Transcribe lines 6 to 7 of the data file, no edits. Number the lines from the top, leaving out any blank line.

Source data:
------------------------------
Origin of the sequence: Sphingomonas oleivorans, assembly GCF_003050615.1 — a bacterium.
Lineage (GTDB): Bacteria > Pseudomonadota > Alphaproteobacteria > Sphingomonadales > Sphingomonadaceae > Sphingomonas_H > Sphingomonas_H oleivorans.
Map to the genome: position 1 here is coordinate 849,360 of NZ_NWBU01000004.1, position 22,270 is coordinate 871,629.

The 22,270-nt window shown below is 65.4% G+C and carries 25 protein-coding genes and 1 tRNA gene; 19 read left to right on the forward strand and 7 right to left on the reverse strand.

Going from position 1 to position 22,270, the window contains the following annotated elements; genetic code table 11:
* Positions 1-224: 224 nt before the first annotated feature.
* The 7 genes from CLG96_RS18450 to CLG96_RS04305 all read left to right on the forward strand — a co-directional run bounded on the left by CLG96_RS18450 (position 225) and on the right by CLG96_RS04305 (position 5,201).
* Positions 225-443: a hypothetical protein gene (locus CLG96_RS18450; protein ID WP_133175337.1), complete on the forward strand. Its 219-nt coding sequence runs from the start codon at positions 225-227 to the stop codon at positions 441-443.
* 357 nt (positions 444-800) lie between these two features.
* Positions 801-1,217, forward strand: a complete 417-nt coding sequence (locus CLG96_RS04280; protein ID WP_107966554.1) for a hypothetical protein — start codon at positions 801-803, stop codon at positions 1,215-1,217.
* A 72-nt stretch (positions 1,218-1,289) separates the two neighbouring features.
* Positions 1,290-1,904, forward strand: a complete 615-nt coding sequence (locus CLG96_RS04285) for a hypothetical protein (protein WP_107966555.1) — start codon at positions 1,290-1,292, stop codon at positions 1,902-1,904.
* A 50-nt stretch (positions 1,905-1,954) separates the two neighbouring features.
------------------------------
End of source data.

* Positions 1-224: 224 nt before the first annotated feature.
* The 7 genes from CLG96_RS18450 to CLG96_RS04305 all read left to right on the forward strand — a co-directional run bounded on the left by CLG96_RS18450 (position 225) and on the right by CLG96_RS04305 (position 5,201).